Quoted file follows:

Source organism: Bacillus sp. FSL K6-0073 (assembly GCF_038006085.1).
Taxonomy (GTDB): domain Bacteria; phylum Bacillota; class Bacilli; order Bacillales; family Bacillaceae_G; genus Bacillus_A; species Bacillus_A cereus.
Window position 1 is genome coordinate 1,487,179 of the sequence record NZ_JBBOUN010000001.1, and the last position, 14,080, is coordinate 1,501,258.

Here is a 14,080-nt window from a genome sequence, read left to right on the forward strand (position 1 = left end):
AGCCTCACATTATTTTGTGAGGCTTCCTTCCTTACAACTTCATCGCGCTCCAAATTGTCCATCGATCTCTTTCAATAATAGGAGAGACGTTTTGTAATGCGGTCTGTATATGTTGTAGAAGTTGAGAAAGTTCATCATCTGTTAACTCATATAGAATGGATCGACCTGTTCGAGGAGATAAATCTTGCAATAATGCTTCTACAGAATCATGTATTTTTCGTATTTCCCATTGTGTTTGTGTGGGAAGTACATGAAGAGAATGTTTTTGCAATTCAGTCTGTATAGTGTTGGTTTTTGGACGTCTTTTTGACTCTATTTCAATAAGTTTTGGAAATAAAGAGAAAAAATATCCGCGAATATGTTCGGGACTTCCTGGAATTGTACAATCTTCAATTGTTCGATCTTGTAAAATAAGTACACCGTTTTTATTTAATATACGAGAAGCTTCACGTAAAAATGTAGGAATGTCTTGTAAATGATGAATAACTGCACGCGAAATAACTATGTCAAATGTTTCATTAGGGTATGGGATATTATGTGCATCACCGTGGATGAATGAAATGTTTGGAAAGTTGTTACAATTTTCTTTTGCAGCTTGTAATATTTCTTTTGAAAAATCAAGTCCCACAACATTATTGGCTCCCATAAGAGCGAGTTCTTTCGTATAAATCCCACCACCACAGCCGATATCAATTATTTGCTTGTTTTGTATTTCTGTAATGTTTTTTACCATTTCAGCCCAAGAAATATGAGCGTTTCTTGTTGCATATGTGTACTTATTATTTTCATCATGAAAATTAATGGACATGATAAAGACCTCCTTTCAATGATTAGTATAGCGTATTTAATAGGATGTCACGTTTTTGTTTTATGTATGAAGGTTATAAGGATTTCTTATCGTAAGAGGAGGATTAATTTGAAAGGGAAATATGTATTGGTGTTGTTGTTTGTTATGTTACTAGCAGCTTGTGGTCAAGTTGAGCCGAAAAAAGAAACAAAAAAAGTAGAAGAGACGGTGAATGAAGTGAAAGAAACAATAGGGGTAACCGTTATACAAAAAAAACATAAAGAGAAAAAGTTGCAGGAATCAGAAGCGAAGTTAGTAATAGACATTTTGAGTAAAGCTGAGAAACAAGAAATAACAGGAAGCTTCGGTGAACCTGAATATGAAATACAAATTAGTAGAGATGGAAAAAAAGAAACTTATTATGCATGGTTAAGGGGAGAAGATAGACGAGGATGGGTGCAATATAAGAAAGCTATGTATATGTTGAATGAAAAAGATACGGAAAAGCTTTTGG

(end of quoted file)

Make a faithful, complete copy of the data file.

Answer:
Source organism: Bacillus sp. FSL K6-0073 (assembly GCF_038006085.1).
Taxonomy (GTDB): domain Bacteria; phylum Bacillota; class Bacilli; order Bacillales; family Bacillaceae_G; genus Bacillus_A; species Bacillus_A cereus.
Window position 1 is genome coordinate 1,487,179 of the sequence record NZ_JBBOUN010000001.1, and the last position, 14,080, is coordinate 1,501,258.

Here is a 14,080-nt window from a genome sequence, read left to right on the forward strand (position 1 = left end):
AGCCTCACATTATTTTGTGAGGCTTCCTTCCTTACAACTTCATCGCGCTCCAAATTGTCCATCGATCTCTTTCAATAATAGGAGAGACGTTTTGTAATGCGGTCTGTATATGTTGTAGAAGTTGAGAAAGTTCATCATCTGTTAACTCATATAGAATGGATCGACCTGTTCGAGGAGATAAATCTTGCAATAATGCTTCTACAGAATCATGTATTTTTCGTATTTCCCATTGTGTTTGTGTGGGAAGTACATGAAGAGAATGTTTTTGCAATTCAGTCTGTATAGTGTTGGTTTTTGGACGTCTTTTTGACTCTATTTCAATAAGTTTTGGAAATAAAGAGAAAAAATATCCGCGAATATGTTCGGGACTTCCTGGAATTGTACAATCTTCAATTGTTCGATCTTGTAAAATAAGTACACCGTTTTTATTTAATATACGAGAAGCTTCACGTAAAAATGTAGGAATGTCTTGTAAATGATGAATAACTGCACGCGAAATAACTATGTCAAATGTTTCATTAGGGTATGGGATATTATGTGCATCACCGTGGATGAATGAAATGTTTGGAAAGTTGTTACAATTTTCTTTTGCAGCTTGTAATATTTCTTTTGAAAAATCAAGTCCCACAACATTATTGGCTCCCATAAGAGCGAGTTCTTTCGTATAAATCCCACCACCACAGCCGATATCAATTATTTGCTTGTTTTGTATTTCTGTAATGTTTTTTACCATTTCAGCCCAAGAAATATGAGCGTTTCTTGTTGCATATGTGTACTTATTATTTTCATCATGAAAATTAATGGACATGATAAAGACCTCCTTTCAATGATTAGTATAGCGTATTTAATAGGATGTCACGTTTTTGTTTTATGTATGAAGGTTATAAGGATTTCTTATCGTAAGAGGAGGATTAATTTGAAAGGGAAATATGTATTGGTGTTGTTGTTTGTTATGTTACTAGCAGCTTGTGGTCAAGTTGAGCCGAAAAAAGAAACAAAAAAAGTAGAAGAGACGGTGAATGAAGTGAAAGAAACAATAGGGGTAACCGTTATACAAAAAAAACATAAAGAGAAAAAGTTGCAGGAATCAGAAGCGAAGTTAGTAATAGACATTTTGAGTAAAGCTGAGAAACAAGAAATAACAGGAAGCTTCGGTGAACCTGAATATGAAATACAAATTAGTAGAGATGGAAAAAAAGAAACTTATTATGCATGGTTAAGGGGAGAAGATAGACGAGGATGGGTGCAATATAAGAAAGCTATGTATATGTTGAATGAAAAAGATACGGAAAAGCTTTTGG